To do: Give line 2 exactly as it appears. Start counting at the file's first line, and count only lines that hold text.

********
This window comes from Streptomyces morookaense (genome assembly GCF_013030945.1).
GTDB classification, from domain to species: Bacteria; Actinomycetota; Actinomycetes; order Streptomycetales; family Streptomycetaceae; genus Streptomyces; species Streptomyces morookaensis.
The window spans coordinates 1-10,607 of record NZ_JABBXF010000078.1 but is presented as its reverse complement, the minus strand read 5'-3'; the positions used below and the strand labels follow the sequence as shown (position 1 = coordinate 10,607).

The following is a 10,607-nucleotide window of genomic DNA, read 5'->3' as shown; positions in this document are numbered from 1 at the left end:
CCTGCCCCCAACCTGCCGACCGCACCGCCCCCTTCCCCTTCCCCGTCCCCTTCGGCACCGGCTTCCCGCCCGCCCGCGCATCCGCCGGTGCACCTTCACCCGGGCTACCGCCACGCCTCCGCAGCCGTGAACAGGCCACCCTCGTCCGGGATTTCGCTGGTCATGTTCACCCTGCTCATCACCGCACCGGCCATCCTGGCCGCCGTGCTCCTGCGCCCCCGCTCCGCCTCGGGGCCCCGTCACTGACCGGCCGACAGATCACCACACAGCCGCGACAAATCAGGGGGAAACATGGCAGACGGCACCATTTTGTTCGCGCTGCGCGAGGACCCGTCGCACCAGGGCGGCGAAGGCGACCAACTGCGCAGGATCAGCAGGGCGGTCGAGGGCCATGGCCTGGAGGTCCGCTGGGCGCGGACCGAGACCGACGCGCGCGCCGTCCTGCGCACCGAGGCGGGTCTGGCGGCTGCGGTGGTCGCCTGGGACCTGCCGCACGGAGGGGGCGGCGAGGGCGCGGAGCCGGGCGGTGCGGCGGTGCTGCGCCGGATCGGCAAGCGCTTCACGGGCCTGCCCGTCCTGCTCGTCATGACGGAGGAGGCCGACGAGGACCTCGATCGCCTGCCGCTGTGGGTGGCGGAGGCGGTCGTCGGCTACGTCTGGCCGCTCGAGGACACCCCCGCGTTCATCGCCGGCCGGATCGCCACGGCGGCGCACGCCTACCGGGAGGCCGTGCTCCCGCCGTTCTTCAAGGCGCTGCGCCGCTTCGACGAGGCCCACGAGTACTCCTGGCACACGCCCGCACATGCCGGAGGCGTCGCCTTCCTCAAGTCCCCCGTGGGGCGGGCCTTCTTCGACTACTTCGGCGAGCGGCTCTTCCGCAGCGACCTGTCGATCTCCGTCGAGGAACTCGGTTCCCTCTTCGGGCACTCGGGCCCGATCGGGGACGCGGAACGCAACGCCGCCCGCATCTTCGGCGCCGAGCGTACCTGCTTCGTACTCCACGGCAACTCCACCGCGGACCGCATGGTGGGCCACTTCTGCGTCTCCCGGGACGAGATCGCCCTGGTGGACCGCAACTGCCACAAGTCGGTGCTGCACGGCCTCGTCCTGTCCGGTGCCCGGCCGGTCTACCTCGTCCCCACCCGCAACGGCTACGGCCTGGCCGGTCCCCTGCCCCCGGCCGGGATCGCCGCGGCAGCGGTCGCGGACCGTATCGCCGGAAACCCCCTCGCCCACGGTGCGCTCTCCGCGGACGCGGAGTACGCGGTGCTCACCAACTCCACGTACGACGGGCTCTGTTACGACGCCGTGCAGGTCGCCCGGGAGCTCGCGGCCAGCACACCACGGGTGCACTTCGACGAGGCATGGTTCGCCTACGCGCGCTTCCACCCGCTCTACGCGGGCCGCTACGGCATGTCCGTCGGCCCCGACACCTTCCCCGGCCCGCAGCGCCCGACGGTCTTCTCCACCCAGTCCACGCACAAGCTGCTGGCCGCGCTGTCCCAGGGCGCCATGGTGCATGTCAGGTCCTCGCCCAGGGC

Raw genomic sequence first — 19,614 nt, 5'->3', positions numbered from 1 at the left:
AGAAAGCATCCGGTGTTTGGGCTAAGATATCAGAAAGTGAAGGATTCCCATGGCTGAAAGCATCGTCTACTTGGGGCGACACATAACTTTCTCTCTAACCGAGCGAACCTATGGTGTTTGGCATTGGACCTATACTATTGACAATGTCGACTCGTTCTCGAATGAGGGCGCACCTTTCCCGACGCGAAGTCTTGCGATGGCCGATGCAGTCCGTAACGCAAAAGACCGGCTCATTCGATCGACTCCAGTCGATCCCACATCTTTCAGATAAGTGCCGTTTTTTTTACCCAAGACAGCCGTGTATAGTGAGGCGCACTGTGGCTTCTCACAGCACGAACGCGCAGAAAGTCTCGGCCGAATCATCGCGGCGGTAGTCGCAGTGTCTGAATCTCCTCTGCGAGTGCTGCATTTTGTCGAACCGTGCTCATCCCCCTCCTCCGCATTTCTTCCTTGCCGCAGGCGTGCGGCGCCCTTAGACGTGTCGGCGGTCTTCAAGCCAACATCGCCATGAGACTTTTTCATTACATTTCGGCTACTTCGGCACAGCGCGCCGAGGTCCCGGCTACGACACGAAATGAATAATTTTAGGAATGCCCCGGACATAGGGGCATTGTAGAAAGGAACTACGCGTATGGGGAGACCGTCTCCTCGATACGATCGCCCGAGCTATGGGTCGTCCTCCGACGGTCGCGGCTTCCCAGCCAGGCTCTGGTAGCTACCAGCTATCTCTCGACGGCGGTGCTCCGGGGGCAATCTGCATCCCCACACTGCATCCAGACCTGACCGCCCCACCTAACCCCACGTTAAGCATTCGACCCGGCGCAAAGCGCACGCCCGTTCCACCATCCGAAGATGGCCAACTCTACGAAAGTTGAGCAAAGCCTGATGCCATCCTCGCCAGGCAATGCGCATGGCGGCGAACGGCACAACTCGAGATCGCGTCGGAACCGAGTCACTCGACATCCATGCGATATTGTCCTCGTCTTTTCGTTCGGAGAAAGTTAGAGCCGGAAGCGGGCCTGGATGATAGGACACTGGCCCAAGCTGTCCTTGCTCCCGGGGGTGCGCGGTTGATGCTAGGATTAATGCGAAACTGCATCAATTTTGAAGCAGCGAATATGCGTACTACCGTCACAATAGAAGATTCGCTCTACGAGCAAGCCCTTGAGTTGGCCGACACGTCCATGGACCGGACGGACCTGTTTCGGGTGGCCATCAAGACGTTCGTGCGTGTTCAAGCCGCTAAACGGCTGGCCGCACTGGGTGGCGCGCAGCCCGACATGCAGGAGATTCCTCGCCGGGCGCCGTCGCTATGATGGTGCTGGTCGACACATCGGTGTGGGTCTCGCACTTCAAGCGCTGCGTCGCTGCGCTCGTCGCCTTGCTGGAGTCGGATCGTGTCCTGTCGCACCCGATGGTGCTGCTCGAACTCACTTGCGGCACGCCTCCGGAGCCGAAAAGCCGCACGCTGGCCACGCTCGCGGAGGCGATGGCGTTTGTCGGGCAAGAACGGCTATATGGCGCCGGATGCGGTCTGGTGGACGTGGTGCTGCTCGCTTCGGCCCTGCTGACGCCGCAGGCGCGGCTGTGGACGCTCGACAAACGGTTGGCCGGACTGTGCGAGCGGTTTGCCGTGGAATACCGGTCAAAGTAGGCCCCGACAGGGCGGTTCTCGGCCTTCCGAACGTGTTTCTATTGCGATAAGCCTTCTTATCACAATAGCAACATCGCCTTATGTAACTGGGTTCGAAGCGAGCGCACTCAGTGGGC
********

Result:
GTDB classification, from domain to species: Bacteria; Actinomycetota; Actinomycetes; order Streptomycetales; family Streptomycetaceae; genus Streptomyces; species Streptomyces morookaensis.